The 1979 Iranian Revolution enabled conservative women previously limited in mobility to partake in building a Shia revolutionary state by expanding access to women’s seminaries to a degree unparalleled in the history of Shia Islam. I lived in Iran for fifteen months to explore the consequences for some of the howzevi (seminarian) women. I draw on their ethnography as students, mothers, daughters, wives, developers of social and educational programs for a postrevolution society, and vanguards of a state with the maxim to derail Western political domination in the Middle East. Five howzevi women were students of the Supreme Leader and Chief Justice of Iran, and over twenty-one were members of the Basij, Iran’s volunteer paramilitary organization. This work is positioned at the intersection of the state, Islamic education, and the Iranian women’s movement, in which women use Islamic...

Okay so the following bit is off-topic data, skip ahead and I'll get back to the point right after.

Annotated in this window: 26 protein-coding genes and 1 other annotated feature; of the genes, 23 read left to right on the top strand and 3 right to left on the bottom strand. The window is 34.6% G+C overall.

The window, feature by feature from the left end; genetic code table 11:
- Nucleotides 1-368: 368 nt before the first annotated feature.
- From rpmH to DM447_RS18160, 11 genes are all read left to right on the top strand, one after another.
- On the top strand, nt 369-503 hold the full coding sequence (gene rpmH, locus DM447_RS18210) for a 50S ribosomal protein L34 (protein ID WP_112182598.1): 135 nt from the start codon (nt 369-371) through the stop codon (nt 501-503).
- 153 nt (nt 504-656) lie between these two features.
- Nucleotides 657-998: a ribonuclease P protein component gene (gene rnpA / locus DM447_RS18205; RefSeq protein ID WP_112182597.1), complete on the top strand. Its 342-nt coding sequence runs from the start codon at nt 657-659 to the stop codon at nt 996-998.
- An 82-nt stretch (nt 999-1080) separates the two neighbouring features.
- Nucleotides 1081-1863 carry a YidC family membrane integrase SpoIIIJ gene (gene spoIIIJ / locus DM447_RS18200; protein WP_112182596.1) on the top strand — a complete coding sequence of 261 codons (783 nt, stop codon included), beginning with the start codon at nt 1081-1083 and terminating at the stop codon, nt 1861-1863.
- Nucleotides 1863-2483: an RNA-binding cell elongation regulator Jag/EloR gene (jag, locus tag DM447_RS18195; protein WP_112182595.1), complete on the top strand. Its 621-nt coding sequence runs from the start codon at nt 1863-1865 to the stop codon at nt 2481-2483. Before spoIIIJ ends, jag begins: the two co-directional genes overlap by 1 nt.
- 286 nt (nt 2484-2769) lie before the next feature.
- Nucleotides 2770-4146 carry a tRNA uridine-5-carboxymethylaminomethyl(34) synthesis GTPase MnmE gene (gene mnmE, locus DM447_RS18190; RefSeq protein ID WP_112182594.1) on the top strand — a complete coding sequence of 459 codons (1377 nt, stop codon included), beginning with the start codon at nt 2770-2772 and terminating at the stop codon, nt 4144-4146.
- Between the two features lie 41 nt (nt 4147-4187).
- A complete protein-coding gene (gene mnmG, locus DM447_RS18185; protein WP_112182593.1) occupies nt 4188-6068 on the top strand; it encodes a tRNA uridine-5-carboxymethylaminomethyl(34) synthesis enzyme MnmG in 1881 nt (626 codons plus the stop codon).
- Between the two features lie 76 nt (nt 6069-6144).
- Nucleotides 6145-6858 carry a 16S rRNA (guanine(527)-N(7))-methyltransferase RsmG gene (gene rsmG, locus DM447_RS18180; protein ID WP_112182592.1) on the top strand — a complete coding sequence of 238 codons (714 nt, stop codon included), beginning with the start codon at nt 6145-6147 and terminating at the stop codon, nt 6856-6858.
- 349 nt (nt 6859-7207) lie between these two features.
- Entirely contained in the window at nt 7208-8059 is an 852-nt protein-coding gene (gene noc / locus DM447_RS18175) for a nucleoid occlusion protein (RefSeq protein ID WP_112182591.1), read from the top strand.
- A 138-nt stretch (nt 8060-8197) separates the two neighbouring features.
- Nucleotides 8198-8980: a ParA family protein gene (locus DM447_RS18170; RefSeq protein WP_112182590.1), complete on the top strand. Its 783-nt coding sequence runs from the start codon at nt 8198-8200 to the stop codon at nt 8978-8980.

The Howzevi (Seminarian) Women in Iran: Constituting and Reconstituting Paths
AMINA TAWASIL is an Andrew W. Mellon Postdoctoral Fellow in the Middle East and North African Studies Program at Northwestern University. She received her PhD in anthropology and education from Teachers College, Columbia University, in 2013. She also co-organized the Power of Women’s Islamic Education workshop as a fellow of the Center for the Study of Social Differences’ Women Creating Change project at Columbia University. Contact: email@example.com.
Amina Tawasil; The Howzevi (Seminarian) Women in Iran: Constituting and Reconstituting Paths. Journal of Middle East Women's Studies 1 July 2015; 11 (2): 258–259. doi: https://doi.org/10.1215/15525864-2889189
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